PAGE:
Using C++17 features

Is there any objection to using C++17 features if they are available?

I’m willing to begin using C++17 (and C++14) features to replace existing code if we use feature tests for and fall back to our current code when features are not available.

Summaries of what compiler versions support various C++14 and C++17 features:

Allowing to use C++17 STL features (conditionally), would most likely allow simplifying the code that we use for canonicalize_file_name on Windows significantly.
As a side note: IIUC, we’d need to compile with C++17 support anyway if we’d like to start using Qt6.

I’m not sure how to correctly read the compiler support page:
C++ compiler support - cppreference.com
It mentions which versions of clang and gcc completed the support for a set of features (core or library). But I’m assuming that older compilers would complain if we were to set -std=c++17. Which versions would that be?

We would have to test to see whether there is an option like -std=c++17 that works and whether it is needs to be used to enable C++17 features. To test that, we could try to compile a few features that we will be using, first with no option, then with whatever options are used (do all compilers use the -std=c++N option syntax?). Then in addition to testing for the option, we can test for individual library features as needed.

I found ax_cxx_compile_stdcxx (Autoconf Archive) which looks like it implements a check for C++17 compatible compilers.
I went ahead and made what I think were the necessary changes to require C++17 in the build system.

The attached patch does that and also adds a test if the filesystem API can be used.
It also uses the filesystem API for our implementation of canonicalize_file_name if possible.

With those changes Octave compiles for me on Ubuntu 20.10 (gcc 10.2.0) and the test suite still passed.

I hope that this will resolve the last major file system issues we have on Windows. But I haven’t tested yet.

If we should decide to go ahead with this, it would probably make sense to split that patch into meaningful pieces.

cxx17.patch (27.3 KB)

Two typos in that patch.
Hopefully fixed in this one: cxx17_v2.patch (27.3 KB)

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I tried to cross-compile for Windows with those changes including Octave Forge packages.
It looks like at list one of the ones included in MXE Octave isn’t compatible to C++17.
For of-geometry, compilation ends with this in the logs:

x86_64-w64-mingw32-g++ -std=gnu++17 -c -I/home/osboxes/Documents/Repositories/Octave/mxe-octave/usr/x86_64-w64-mingw32/include  -I/home/osboxes/Documents/Repositories/Octave/mxe-octave/usr/x86_64-w64-mingw32/include/octave-7.0.0/octave/.. -I/home/osboxes/Documents/Repositories/Octave/mxe-octave/usr/x86_64-w64-mingw32/include/octave-7.0.0/octave -I/home/osboxes/Documents/Repositories/Octave/mxe-octave/usr/x86_64-w64-mingw32/include   -fopenmp -g -O2    martinez.cpp -o martinez.o
In file included from /home/osboxes/Documents/Repositories/Octave/mxe-octave/usr/lib/gcc/x86_64-w64-mingw32/10.2.0/include/c++/set:60,
                 from martinez.h:19,
                 from martinez.cpp:9:
/home/osboxes/Documents/Repositories/Octave/mxe-octave/usr/lib/gcc/x86_64-w64-mingw32/10.2.0/include/c++/bits/stl_tree.h: In instantiation of 'static const _Key& std::_Rb_tree<_Key, _Val, _KeyOfValue, _Compare, _Alloc>::_S_key(std::_Rb_tree<_Key, _Val, _KeyOfValue, _Compare, _Alloc>::_Const_Link_type) [with _Key = Martinez::SweepEvent*; _Val = Martinez::SweepEvent*; _KeyOfValue = std::_Identity<Martinez::SweepEvent*>; _Compare = Martinez::SegmentComp; _Alloc = std::allocator<Martinez::SweepEvent*>; std::_Rb_tree<_Key, _Val, _KeyOfValue, _Compare, _Alloc>::_Const_Link_type = const std::_Rb_tree_node<Martinez::SweepEvent*>*]':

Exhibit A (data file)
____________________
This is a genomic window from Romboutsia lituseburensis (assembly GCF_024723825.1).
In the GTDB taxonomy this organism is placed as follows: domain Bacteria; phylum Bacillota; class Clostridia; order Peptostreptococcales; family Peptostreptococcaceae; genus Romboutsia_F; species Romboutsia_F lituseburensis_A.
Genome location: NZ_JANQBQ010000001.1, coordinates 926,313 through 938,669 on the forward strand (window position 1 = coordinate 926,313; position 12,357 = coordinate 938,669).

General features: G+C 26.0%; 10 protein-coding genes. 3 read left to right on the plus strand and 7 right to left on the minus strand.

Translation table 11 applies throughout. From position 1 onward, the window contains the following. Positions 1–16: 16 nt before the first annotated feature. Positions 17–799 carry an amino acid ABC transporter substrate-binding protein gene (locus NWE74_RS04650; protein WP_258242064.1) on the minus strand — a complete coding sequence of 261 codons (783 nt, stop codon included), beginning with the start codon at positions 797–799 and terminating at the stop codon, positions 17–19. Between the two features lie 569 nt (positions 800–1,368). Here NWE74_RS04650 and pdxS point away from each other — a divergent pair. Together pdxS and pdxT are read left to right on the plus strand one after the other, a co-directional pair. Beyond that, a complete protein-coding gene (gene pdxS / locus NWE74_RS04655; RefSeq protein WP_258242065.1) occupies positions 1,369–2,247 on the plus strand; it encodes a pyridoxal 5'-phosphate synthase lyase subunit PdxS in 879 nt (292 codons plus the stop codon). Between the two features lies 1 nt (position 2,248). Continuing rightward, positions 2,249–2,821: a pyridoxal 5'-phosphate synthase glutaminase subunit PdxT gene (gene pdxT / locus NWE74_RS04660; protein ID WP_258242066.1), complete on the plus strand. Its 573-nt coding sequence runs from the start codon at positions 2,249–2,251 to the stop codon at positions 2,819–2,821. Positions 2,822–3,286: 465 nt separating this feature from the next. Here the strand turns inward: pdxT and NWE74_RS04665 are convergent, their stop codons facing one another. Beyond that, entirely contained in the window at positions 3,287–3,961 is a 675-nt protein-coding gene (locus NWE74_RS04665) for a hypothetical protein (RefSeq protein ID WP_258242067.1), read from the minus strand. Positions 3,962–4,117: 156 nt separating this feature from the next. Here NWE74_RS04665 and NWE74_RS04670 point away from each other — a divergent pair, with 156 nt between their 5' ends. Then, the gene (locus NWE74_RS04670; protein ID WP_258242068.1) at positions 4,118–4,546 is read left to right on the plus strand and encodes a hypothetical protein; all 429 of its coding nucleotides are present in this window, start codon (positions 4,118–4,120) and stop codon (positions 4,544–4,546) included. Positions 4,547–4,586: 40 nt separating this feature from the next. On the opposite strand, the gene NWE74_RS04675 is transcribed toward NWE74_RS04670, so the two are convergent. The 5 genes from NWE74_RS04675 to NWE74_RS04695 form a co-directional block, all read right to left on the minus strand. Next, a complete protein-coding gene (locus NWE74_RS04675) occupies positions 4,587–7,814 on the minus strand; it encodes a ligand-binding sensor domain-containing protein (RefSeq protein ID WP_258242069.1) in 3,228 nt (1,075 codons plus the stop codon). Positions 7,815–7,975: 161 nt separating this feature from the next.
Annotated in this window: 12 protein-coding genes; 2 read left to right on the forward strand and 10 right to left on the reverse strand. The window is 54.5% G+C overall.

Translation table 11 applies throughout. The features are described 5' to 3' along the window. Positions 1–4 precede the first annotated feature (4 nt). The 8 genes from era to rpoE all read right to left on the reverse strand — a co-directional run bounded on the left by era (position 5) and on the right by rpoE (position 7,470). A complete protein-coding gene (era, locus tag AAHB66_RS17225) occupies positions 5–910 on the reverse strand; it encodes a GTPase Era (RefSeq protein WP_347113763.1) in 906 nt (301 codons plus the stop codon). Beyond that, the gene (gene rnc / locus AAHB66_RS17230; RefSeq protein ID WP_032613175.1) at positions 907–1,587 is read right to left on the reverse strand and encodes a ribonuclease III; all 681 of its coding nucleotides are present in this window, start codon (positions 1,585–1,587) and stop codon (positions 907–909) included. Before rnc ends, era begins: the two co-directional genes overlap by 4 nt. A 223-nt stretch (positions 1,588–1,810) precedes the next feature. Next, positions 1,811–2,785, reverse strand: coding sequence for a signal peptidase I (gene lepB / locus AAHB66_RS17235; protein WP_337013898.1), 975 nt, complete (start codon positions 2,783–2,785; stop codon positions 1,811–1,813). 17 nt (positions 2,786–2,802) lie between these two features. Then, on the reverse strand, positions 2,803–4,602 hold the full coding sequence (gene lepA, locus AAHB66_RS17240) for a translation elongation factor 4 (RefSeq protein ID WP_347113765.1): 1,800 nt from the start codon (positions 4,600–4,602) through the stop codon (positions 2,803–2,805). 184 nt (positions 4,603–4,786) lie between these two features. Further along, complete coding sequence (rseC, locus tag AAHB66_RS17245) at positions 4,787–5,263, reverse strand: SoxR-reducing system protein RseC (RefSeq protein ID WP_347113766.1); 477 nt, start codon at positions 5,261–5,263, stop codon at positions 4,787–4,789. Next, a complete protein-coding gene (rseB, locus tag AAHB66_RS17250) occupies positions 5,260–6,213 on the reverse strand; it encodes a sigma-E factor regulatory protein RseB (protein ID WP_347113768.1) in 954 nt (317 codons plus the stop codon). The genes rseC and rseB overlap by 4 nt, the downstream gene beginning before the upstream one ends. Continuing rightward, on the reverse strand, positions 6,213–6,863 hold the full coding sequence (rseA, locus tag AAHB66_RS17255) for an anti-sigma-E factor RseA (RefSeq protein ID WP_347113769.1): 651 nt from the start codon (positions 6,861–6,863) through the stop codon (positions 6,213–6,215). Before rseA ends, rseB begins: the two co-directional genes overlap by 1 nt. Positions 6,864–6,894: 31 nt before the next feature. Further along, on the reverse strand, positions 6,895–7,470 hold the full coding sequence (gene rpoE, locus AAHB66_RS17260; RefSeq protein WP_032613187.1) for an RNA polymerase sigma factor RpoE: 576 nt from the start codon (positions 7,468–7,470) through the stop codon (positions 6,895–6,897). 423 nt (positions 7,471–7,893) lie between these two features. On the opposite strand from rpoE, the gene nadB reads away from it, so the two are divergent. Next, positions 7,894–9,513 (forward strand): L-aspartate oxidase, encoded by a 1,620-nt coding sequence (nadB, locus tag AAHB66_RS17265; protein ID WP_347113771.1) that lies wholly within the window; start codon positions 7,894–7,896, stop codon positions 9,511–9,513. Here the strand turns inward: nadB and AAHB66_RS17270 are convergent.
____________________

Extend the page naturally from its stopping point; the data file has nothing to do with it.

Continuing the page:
/home/osboxes/Documents/Repositories/Octave/mxe-octave/usr/lib/gcc/x86_64-w64-mingw32/10.2.0/include/c++/bits/stl_tree.h:2101:47:   required from 'std::pair<std::_Rb_tree_node_base*, std::_Rb_tree_node_base*> std::_Rb_tree<_Key, _Val, _KeyOfValue, _Compare, _Alloc>::_M_get_insert_unique_pos(const key_type&) [with _Key = Martinez::SweepEvent*; _Val = Martinez::SweepEvent*; _KeyOfValue = std::_Identity<Martinez::SweepEvent*>; _Compare = Martinez::SegmentComp; _Alloc = std::allocator<Martinez::SweepEvent*>; std::_Rb_tree<_Key, _Val, _KeyOfValue, _Compare, _Alloc>::key_type = Martinez::SweepEvent*]'
/home/osboxes/Documents/Repositories/Octave/mxe-octave/usr/lib/gcc/x86_64-w64-mingw32/10.2.0/include/c++/bits/stl_tree.h:2154:4:   required from 'std::pair<std::_Rb_tree_iterator<_Val>, bool> std::_Rb_tree<_Key, _Val, _KeyOfValue, _Compare, _Alloc>::_M_insert_unique(_Arg&&) [with _Arg = Martinez::SweepEvent* const&; _Key = Martinez::SweepEvent*; _Val = Martinez::SweepEvent*; _KeyOfValue = std::_Identity<Martinez::SweepEvent*>; _Compare = Martinez::SegmentComp; _Alloc = std::allocator<Martinez::SweepEvent*>]'
/home/osboxes/Documents/Repositories/Octave/mxe-octave/usr/lib/gcc/x86_64-w64-mingw32/10.2.0/include/c++/bits/stl_set.h:512:25:   required from 'std::pair<typename std::_Rb_tree<_Key, _Key, std::_Identity<_Tp>, _Compare, typename __gnu_cxx::__alloc_traits<_Allocator>::rebind<_Key>::other>::const_iterator, bool> std::set<_Key, _Compare, _Alloc>::insert(const value_type&) [with _Key = Martinez::SweepEvent*; _Compare = Martinez::SegmentComp; _Alloc = std::allocator<Martinez::SweepEvent*>; typename std::_Rb_tree<_Key, _Key, std::_Identity<_Tp>, _Compare, typename __gnu_cxx::__alloc_traits<_Allocator>::rebind<_Key>::other>::const_iterator = std::_Rb_tree<Martinez::SweepEvent*, Martinez::SweepEvent*, std::_Identity<Martinez::SweepEvent*>, Martinez::SegmentComp, std::allocator<Martinez::SweepEvent*> >::const_iterator; std::set<_Key, _Compare, _Alloc>::value_type = Martinez::SweepEvent*]'